Most Expensive Property Markets in 2009
Kathmandu, May 1
No surprise, Monte Carlo is number one in the Global Property Guide’s list of World’s Most Expensive Residential Real Estate Markets 2009, more than twice as expensive, at $45,000 per square metre.
Battling for the number 2 position are prime central Moscow and London. Prime central Moscow’s $20,853 per square metre price tag slightly outpaces core prime London’s US$20,756 per square metre, though it is fairer to say the two cities are neck-and-neck.
London residential property prices have fallen for much of 2008, while Moscow property price declines only started in the
Last quarter, allowing Moscow to catch up with London. Both countries have experienced strong currency declines. Tokyo and Hong Kong come in fourth and fifth, respectively.
New York, the only US city included in the survey, is sixth, with an average price of $15,000 per sq m.
Completing the top ten most expensive real estate markets are two European cities (Paris at seventh and Rome at ninth) and two other Asian cities (Singapore at eighth and Mumbai at 10th). Average prices range from $9,000 per sq m to $12,000 per sq m.
The figures are based on the average price of a 120 sq m, good-condition high-end used apartment in the city centres of more than 110 cities around the world, typically the economic centres where most foreigners are likely to buy. Data were collected during 2008. The US dollar exchange rate used is that of January 27, 2009.
For global bargain hunters, there are several places where property prices are relatively cheap —for example, parts of the Middle East, Latin America and Asia.
Cairo, Egypt, is one of the cheapest cities in the world, with prime city centre prices at around $600 per sq m.
Another Middle Eastern capital in the bottom 10 is Amman, Jordan, with average city centre prices at $1,150 per sq m.
Three Asian cities are included in the 10 cheapest, all located in rapidly growing and heavily populated countries, Bangalore in India, Chengdu in China and Jakarta in Indonesia. Chengdu, damaged during the magnitude eight earthquake in 2008, remains a vital economic, transportation and communication hub in the heartland of China.
Indonesia was the last country to recover from the 1997 Asian Financial Crisis. However, the economic reforms implemented by the Yudhoyono administration are setting the stage for steady economic growth.
Five Latin American cities complete the list of 10 cheapest cities for property buyers: Concepcion and Santiago in Chile, Quito in Ecuador, Managua in Ecuador and Lima in Peru. The same countries also tend to earn good rental yields.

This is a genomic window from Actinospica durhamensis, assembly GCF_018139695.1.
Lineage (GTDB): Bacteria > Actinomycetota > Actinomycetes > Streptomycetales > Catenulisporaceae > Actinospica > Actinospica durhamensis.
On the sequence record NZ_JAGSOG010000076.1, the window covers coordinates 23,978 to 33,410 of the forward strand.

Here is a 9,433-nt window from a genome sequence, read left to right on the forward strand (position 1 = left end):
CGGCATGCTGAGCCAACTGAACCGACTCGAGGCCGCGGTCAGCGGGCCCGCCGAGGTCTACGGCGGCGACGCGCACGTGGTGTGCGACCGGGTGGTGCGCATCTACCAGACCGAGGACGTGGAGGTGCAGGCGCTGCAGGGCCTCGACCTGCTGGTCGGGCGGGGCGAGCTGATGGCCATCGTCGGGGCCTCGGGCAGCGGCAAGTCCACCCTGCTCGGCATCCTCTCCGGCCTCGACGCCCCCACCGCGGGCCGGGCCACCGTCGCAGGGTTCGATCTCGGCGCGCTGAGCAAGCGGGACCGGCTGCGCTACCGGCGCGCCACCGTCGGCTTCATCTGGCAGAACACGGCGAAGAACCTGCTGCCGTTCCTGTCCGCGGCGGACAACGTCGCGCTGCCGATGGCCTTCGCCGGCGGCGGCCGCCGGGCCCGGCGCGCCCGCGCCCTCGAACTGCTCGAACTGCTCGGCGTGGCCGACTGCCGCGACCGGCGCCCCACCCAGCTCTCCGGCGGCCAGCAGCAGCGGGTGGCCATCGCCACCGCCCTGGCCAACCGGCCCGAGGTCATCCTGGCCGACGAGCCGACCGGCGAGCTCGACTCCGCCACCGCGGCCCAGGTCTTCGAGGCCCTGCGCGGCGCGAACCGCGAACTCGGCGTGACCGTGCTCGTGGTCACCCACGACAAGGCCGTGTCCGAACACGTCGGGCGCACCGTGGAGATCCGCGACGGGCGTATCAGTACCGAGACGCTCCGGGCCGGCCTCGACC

Rental yields are generally below five per cent in most European cities, suggesting that property is still overvalued.
Rental yields are generally below four per cent in the following cities: Munich, Barcelona, Vilnius, Helsinki, Madrid, Rome, and Nicosia. Rental yields in Europe are lowest on Andorra at 2.2 per cent and Athens at 2.7 per cent.
Rental yields are between four per cent and five per cent in major cities such as Brussels, Tokyo, Berlin, Moscow, Copenhagen, Warsaw, New York, Shanghai, Paris, London and Geneva. Returns from rental investments are also relatively low in key Asian cities such as Singapore and Hong Kong and in almost all Indian cities — Bangalore, New Delhi, and Mumbai.
Only six cities have rental yields of more than 10 per cent, led by Chisinau with an average gross rental return of 14 per cent. The Moldovan capital is followed by Cairo, Jakarta, Manila, Skopje and Lima.
High returns can also be expected in Latin American cities. Yields range from eight per cent to 10 per cent in: Panama City, Panama; Bogota, Colombia; Managua, Nicaragua; Santiago, Chile; Buenos Aires, Argentina; and Quito, Ecuador. Rental yields in Kuala Lumpur, Malaysia and Amman, Jordan are also typically above nine per cent.
The recent house price boom and bust defeats the traditional notion that real estate prices are based primarily on local conditions.
The relatively low cost and ease of moving capital around the world has made it easier for people to invest in real estate markets in several countries. This is complemented by the relatively lower cost of international air transport. Several countries have also removed foreign ownership restrictions, a move encouraged by the Organisation for Economic Cooperation and Development (OECD) and the European Union.
The result of these changes has been a remarkable increase in cross country real estate investments-helping make the boom, and the bust, truly global.